What do you think? Leave a comment below and let me know. And as always, hold my hand and let's pass the turn together. Cheers!

Opinions expressed in this article are those of the author and not necessarily Cardmarket.

7 Kommentare

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LeoLuchs(09.01.2022 11:56)

Hey Skura,

It's been a while since i commented on an article of yours. Hope, you're doing well and you gotta get the chance to play some paper Magic!

Regarding the matter Lurrus - Doom or Dream i would like to add that actually the Modern Format is fine atm in my opinion. In some points i agree with JuanAM8, i also don't wanna see Omnath running wild and 4c being the best deck again. Also: if you'd ban Lurrus you should also ban Yorion (+ maybe Kaheera). I think Lurrus enables strategies like Jund with Ragavan or Grixis with Shadow to be strong enough to compete and i think it would be different without the Companion. There are Tier 1 Decks that don't play it like Murktide or Footfalls. If i would change anything in Modern i would unban something like Birthing Pod...

It's always the problem with strong cards: they push out the weaker cards we love to play and feel nostalgic about. The Companion Mechanic might have been a bit to much. Well, in the past there was Storm and Delve and other Mechanics that people also complained about but are now kinda fine and are part of the history of this game. I still think, 3 Mana is a lot and Lurrus is very strong but actually helps the format. So he's kinda the good guy ;-)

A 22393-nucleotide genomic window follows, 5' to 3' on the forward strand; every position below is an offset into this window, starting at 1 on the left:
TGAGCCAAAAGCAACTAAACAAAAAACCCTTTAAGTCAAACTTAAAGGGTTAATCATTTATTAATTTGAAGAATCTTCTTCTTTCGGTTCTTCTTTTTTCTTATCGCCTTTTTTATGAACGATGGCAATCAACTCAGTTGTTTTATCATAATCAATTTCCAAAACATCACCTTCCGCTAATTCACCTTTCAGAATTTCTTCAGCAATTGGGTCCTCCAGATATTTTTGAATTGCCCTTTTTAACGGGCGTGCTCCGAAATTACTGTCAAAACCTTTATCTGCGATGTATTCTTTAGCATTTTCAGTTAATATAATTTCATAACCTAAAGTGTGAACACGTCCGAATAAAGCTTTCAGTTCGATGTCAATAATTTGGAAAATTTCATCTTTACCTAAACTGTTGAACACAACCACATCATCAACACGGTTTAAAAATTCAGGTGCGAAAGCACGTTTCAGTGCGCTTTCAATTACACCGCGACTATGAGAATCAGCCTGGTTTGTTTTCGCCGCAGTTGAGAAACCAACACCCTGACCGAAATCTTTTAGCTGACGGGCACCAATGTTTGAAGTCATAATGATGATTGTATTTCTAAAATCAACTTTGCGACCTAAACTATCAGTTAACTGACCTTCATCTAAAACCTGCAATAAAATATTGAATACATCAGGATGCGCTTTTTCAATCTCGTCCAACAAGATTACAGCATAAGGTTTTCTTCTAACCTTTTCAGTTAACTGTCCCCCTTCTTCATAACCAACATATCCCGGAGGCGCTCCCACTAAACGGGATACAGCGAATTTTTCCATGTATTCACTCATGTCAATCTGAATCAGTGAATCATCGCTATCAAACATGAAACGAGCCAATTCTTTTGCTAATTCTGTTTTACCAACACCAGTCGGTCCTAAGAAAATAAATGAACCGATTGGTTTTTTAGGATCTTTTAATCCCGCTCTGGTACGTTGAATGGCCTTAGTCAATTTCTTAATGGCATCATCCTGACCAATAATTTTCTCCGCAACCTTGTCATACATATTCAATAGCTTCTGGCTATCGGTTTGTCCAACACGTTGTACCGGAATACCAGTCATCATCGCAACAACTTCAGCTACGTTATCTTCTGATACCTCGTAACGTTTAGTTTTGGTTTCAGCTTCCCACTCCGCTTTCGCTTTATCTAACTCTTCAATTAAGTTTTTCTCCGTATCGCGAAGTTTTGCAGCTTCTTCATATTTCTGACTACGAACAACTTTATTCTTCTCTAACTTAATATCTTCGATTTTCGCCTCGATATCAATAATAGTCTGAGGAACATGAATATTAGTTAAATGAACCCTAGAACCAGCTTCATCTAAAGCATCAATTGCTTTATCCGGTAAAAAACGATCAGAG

enrimassi(05.01.2022 21:36)

When you ban a card in Vintage(!!!) you know damn well you screwed up...

meowklub(05.01.2022 11:32)

Great article. I agree with you! It is a shame that they had to change the companion rule, and now the only companions that are played are yorion and lurrus. I think that if yorion and lurrus were banned or not printed in the first place then they would not have had to change the companion rule, and we could see some really cool modern and pioneer decks around more interesting companions like gyruda, Keruga etcetera. I think lurrus will probably be banned in modern some time soon.